In Apr 1918, during WW1,
there was an
attempt to introduce conscription to Ireland.
"It was a common belief in our family that grandfather was approached at this time,
and offered a baronetcy
if he would support conscription
- and that he refused the offer"
"Just prior to the General Elections of 1918" [Dec 1918] "when the Irish Party were so signally defeated by Sinn Fein, Mr.O'Mara had espoused the latter side in politics, and to use his own words, he 'broke with life long ties', giving all his support and encouragement to the new movement, subscribing to its funds with his usual characteristic liberality".
War of Independence:
See Apr 1921 interview,
during the War of Independence.
In May 1921, in a time of great strain, his son James was attempting to resign from his position in the US. Stephen would not hear of it: "Tell Jim not to stab his country in the hour of her agony. I am hurt beyond words". But his son, for once, would not listen to him.
He lived to see Irish independence.
The Treaty, 1921:
On 5 Dec 1921, De Valera
staying the night in
as the Treaty
was being signed in London.
Talking in the drawing room, Dev asked: "I have always wanted to know, Mr. O'Mara, what you thought of Parnell". Stephen: "I'll tell you what I thought of Parnell - if he and I were walking across Sarsfield Bridge together and he said to me jump in the river I would jump in".
He was strongly pro-Treaty.
He was a senior figure at the Irish peace conference, Dublin, 13 April 1922, hoping to make peace between pro and anti Treaty factions.
He is described as an "ex-Alderman" in his son's biography, 1923.
He was called "the Governor" as a pet name by his own family.
He lived to see one great-grandchild, Ruaire Lavelle (born 1924). See 4 generations photo.
Stephen dies, 1926:
He died Mon 26 July 1926, Limerick, age 81 yrs.
Obituary describes him as "head" of O'Mara's bacon company, says he was walking at mid-day from his office in Limerick to Strand House when he collapsed, taken home and died.
[Muffie de Courcy] said he collapsed coming over Sarsfield Bridge (the bridge leading to Strand House).
See obituary and photo in Irish Times, July 27, 1926.
See item in Irish Times, July 28, 1926. This says the flag is at half mast at Limerick town hall, and notes messages of sympathy from W.T. Cosgrave and Sir Thomas Esmonde, 11th Baronet and Mary MacSwiney and Cardinal O'Donnell (a fellow trustee of Irish Parliamentary Party funds).
Funeral Wed 28 July 1926, bur Mount St. Lawrence cemetery, Limerick.
Funeral attendance included De Valera, William Redmond and Thomas Westropp Bennett and Patrick Clancy and James Ledden and John Nolan and the Mayor of Limerick and many other local and national politicians.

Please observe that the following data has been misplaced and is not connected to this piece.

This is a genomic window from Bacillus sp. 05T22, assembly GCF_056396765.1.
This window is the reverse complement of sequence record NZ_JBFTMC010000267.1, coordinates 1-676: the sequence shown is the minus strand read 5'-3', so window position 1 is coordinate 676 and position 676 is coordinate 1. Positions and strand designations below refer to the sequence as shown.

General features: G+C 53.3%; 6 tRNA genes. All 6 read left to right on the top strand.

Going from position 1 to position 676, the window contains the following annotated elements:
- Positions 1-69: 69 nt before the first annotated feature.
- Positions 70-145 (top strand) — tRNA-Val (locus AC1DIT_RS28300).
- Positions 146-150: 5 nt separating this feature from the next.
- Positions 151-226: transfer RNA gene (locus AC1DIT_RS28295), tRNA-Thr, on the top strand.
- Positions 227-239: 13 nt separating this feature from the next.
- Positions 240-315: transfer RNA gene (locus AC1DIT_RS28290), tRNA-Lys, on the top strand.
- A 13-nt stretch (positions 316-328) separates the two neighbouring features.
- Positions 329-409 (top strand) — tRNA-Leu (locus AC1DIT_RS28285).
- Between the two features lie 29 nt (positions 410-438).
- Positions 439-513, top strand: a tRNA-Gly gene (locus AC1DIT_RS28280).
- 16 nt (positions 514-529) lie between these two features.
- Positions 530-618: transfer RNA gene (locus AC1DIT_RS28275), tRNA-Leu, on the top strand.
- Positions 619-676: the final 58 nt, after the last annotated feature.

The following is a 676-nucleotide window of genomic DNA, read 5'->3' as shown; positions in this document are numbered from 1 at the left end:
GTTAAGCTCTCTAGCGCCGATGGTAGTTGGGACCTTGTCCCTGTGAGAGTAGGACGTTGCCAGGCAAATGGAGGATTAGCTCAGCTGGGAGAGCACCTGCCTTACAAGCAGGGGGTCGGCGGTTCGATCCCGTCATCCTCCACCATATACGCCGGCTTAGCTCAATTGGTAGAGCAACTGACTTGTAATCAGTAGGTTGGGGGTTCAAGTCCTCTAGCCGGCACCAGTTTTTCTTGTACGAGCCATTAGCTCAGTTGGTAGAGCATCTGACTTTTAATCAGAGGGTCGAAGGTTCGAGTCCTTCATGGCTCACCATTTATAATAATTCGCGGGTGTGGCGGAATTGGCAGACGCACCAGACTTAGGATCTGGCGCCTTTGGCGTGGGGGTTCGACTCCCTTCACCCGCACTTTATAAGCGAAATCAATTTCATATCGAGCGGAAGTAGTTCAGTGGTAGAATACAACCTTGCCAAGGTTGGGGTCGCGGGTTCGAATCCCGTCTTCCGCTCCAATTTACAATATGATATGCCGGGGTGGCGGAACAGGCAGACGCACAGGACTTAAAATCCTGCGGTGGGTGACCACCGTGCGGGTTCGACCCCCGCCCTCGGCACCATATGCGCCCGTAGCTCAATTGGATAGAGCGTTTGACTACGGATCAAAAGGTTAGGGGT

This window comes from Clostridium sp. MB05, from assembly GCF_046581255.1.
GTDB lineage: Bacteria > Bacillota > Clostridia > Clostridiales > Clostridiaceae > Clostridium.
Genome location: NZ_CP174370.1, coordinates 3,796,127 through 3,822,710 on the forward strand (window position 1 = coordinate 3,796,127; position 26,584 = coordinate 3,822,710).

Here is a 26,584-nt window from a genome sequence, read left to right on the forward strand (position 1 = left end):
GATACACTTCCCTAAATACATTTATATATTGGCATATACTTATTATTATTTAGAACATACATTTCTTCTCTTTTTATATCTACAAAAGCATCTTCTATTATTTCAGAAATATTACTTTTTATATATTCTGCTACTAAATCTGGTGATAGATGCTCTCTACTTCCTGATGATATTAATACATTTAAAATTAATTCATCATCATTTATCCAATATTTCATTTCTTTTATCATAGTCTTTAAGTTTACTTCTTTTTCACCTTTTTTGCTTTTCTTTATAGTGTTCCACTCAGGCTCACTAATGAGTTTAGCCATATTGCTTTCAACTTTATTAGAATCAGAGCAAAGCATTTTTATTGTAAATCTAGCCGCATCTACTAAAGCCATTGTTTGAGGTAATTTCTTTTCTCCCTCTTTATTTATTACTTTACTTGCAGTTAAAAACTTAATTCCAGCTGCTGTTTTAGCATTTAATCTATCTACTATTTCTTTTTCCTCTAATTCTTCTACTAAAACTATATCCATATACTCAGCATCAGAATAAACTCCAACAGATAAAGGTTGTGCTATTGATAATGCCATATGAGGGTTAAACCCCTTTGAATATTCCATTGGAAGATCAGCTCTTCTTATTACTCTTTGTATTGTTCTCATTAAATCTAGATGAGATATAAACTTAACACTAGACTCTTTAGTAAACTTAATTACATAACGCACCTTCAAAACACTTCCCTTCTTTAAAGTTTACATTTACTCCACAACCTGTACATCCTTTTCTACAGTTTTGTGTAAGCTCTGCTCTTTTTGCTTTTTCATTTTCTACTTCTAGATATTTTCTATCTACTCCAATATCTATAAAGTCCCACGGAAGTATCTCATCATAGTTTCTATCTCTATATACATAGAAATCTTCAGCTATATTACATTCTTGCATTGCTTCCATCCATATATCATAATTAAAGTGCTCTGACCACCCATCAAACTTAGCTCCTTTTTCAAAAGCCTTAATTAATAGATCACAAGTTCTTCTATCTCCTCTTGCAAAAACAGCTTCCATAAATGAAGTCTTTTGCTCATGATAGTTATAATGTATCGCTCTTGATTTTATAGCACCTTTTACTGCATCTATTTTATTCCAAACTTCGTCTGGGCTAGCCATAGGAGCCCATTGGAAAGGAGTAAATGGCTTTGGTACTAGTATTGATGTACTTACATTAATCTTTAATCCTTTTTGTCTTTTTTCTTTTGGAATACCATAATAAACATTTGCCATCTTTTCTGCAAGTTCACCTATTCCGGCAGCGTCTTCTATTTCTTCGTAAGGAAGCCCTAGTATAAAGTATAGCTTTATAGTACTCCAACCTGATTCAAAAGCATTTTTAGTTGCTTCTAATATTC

See item (and heading) in Irish Times, July 30, 1926. This notes message of sympathy from David Keane, Bishop of Limerick.
(todo) See The Times, 21 Mar 1927, p.17, which says he left a personal estate in the UK of £42,669 (perhaps £10m in today's money).
Many of his letters survive. See Rynne papers.
Stephen and Ellen had issue:
There is an undated letter from Stephen in Roches St to Ellen (maybe on holiday in Co.Clare), apparently 1871-72: "Kiss Paddy, Mary and Jim for me ... Your Mama and Dada is quite well and strong, so am I." This must be the first Paddy, Mary and Jim, rather than the second, since Ellen's father is alive (pre-1873). Probably summer 1872.
As at mid-Sept 1872 they had 3 children.
One month later they had none. All three children were dead.
Stephen O'Mara, his wife and children, must be 1890 (by age of Kat).
Back (Left to Right): Joe, Paddy, Mary, James.
Middle: Nell, Norrie, Stephen O'Mara, Ellen Pigott.
Front: Phons (born Oct 1887), Kat (born Sept 1889), Stephen.
The house where Parnell died in 1891, 10 Walsingham Terrace, Hove, Brighton.
Stephen O'Mara was at his deathbed.
Walsingham Terrace was what is now the stretch of Kingsway between Carlisle Road and Walsingham Road (see map). It is now re-developed.
The Parnell house is gone, but there is a plaque on the apartment block at the site. See street view of plaque.
Image from here at English Heritage.
Baptism of James O'Mara, 8 Aug 1873 [St.Michael's, Limerick].
Stephen O'Mara's son, the younger
Stephen O'Mara, the new Mayor of Limerick,
had just been arrested, on the morning of this interview.
Ewart quotes old Stephen O'Mara as saying, looking back on the last 5 years: "The rising of 1916 gave a new soul to Ireland; she found her soul that day."
Old Stephen O'Mara says that if a settlement is reached: "Ireland can be counted on as a loyal friend. England, you must bear in mind, is our natural market for eggs, butter, bacon, cattle, and linen. We might find other markets for ourselves, but England is the natural one and always will be."
AI animation of Ellen Pigott in 1905 photo.
"I have got a letter"
[when ship stopped at
"from my dear wife, full of cheerfulness,
and hopeful, so like herself, unselfish.
I know she forced herself to write in that strain,
for she always loved her Stout,
I wonder what would become of me if I had not met her,
most likely an early death, for I had no good in me when she married me
and whatever is in me now, is due to her gentle and long influence"
- Diary of Stephen O'Mara on board ship on his trip to America, 1888.
"Thank God that we lived to see Jem's birthday ...
May you and I live to celebrate his 21st birthday as content and as happy as we are today.
It may be that God may not leave him to us, if so welcome be His Holy Will."
- Stephen in letter of 7 Aug 1877 to his wife, just after the 4th birthday of James (the second James). After the death of their children, they do not know what the future holds. In fact, they both did live to see James' 21st birthday in 1894.